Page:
Multinational companies are increasingly instituting centralised governance practices in their global pension management practices, as well as seeking to exert influence on the asset allocation decisions of their various pension funds world-wide, according to the findings of a new survey by consultant Watson Wyatt.
The survey, which Watson claims to be one of the most authoritative and comprehensive surveys of multinational pension activities ever, was conducted in the spring of this year.
The consultant looked at the practices of 42 multinational companies in 12 countries with responsibility for 1,877 international pension plans. The combined assets of the funds were some $488bn (e498bn) at the end of 2001.
Of the findings thrown up by the survey, Watsons highlights three.
The first, the burgeoning introduction of global governance, says the consultant, has really taken off over the past five years. Nonetheless, the trend is skewed slightly towards US multinationals, with the majority of multinationals that have not taken such steps based outside of North America.
Centralisation of governance, however, is not proving to be a particularly easy path for multinationals. Less than 15% of the respondents said they believed their plans were truly centralised, while 30% still describe their governance arrangements as decentralised – suggesting some way to go before multinationals have governance under HQ control.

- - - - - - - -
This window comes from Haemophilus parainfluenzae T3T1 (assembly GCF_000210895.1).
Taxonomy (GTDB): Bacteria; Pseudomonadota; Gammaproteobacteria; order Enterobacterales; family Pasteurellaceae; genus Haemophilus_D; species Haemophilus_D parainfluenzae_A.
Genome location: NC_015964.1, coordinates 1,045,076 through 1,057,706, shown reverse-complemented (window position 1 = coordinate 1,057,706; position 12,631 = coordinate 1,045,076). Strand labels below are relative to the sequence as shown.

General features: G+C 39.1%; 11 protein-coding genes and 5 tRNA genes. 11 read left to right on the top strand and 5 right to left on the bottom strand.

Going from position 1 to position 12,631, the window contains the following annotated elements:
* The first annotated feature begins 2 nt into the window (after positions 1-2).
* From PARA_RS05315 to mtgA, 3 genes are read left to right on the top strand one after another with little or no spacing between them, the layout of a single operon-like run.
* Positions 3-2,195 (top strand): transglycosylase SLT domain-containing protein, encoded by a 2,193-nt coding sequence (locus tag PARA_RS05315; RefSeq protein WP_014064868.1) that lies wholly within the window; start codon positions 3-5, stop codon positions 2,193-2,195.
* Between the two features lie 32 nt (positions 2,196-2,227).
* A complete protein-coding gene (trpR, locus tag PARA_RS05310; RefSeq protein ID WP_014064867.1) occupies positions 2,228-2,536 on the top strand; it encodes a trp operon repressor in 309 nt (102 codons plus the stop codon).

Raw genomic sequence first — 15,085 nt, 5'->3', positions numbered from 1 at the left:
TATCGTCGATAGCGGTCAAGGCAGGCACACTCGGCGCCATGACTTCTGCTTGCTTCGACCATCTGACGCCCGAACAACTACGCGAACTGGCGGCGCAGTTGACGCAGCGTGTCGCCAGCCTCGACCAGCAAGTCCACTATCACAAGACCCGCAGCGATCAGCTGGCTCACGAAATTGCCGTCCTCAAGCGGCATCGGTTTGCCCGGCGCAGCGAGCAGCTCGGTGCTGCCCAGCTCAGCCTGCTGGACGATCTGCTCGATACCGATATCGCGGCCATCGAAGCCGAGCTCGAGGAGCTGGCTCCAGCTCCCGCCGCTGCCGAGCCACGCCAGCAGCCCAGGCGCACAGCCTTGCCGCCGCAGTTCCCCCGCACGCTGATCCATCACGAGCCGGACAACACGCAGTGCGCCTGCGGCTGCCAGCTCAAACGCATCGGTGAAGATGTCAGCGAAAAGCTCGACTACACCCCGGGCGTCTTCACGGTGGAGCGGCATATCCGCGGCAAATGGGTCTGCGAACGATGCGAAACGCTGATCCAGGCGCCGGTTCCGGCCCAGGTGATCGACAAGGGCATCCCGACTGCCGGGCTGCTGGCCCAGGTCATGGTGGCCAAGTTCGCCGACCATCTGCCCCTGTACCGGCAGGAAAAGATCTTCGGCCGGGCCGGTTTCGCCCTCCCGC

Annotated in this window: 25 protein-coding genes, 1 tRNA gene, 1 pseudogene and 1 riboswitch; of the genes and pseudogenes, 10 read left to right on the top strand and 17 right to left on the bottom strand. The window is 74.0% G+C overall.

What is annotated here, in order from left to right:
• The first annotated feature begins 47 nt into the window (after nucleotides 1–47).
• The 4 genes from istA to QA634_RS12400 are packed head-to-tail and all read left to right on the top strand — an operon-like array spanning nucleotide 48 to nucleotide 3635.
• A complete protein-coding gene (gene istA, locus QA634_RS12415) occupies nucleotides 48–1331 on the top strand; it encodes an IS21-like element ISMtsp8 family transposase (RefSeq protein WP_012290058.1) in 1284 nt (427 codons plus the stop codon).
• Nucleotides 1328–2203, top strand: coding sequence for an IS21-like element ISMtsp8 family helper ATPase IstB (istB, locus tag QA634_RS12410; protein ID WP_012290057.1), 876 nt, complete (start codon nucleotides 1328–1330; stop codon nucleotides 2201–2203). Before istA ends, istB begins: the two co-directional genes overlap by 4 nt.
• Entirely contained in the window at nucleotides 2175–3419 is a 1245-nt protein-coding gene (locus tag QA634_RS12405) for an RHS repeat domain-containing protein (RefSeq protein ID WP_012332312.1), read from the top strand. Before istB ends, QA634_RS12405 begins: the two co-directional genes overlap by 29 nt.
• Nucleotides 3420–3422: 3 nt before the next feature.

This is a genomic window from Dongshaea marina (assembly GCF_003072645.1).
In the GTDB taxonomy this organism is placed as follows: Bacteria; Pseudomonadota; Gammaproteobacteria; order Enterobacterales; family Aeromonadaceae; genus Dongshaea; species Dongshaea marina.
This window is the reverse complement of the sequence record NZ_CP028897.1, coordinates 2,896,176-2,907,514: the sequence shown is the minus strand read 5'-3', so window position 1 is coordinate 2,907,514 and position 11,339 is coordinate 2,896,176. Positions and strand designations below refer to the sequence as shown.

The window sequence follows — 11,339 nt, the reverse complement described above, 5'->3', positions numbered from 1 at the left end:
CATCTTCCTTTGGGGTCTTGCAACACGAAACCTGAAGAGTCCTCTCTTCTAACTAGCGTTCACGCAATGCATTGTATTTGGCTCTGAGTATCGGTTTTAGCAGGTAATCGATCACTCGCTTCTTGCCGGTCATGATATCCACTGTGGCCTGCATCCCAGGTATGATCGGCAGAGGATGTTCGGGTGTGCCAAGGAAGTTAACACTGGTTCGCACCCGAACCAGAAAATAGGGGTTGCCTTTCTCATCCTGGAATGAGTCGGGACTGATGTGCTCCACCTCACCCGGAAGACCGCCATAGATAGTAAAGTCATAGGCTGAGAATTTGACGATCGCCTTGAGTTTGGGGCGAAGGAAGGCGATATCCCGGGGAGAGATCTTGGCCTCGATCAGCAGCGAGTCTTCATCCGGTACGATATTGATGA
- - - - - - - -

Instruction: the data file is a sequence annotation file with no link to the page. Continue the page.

The most common forms of governance approaches for multinational funds are revealed in the survey as HQ representation on local boards, central monitoring and the use of a common external advisor. Inversely, integrated decision-making, joint working parties and global risk management proved to be relatively uncommon among those surveyed. Significantly, use of collective education and IT for global governance was shown to be negligible amongst the group’s surveyed.
The consultant’s second major conclusion from the survey is that current practice in global pensions management by transnational groups can best be described as a mix of ‘monitor and influence’.
When asked how much representation there was from HQ on local pension fund boards, more than 30% of respondents to the survey replied that they had minimal local involvement from HQ, while only 15% said they had ‘significant’ HQ representation on the ground.
Where participation of HQ does rise is in the selection of local fiduciaries. Over 25% of firms said their headquarter operations were directly involved in the selection of decision-makers for local schemes.
Interestingly, the desire of North American companies to garner influence or gain central representation on local boards appears to be higher than that of multinationals elsewhere. Over 40% of the non-North American respondents have no influence over the selection of local fiduciaries at all.
This difference continues in respect of the frequency of meetings with local plans. Nearly 40% of North American headquartered multinationals conduct quarterly meetings with local plans, against approximately 15% of firms elsewhere.
Watson concludes that the thrust towards governance centralisation is undoubtedly being driven from North America, noting that the majority of plans are at least making progress towards centralisation while multinationals from other countries are still largely decentralised.
The third major conclusion of the survey concerns the influence of multinationals on the asset allocation decision of local plans. On the whole, the survey finds, multinationals do exert significant influence on the investment decisions of subsidiaries – often adopting policies that are notably different from domestic market norms.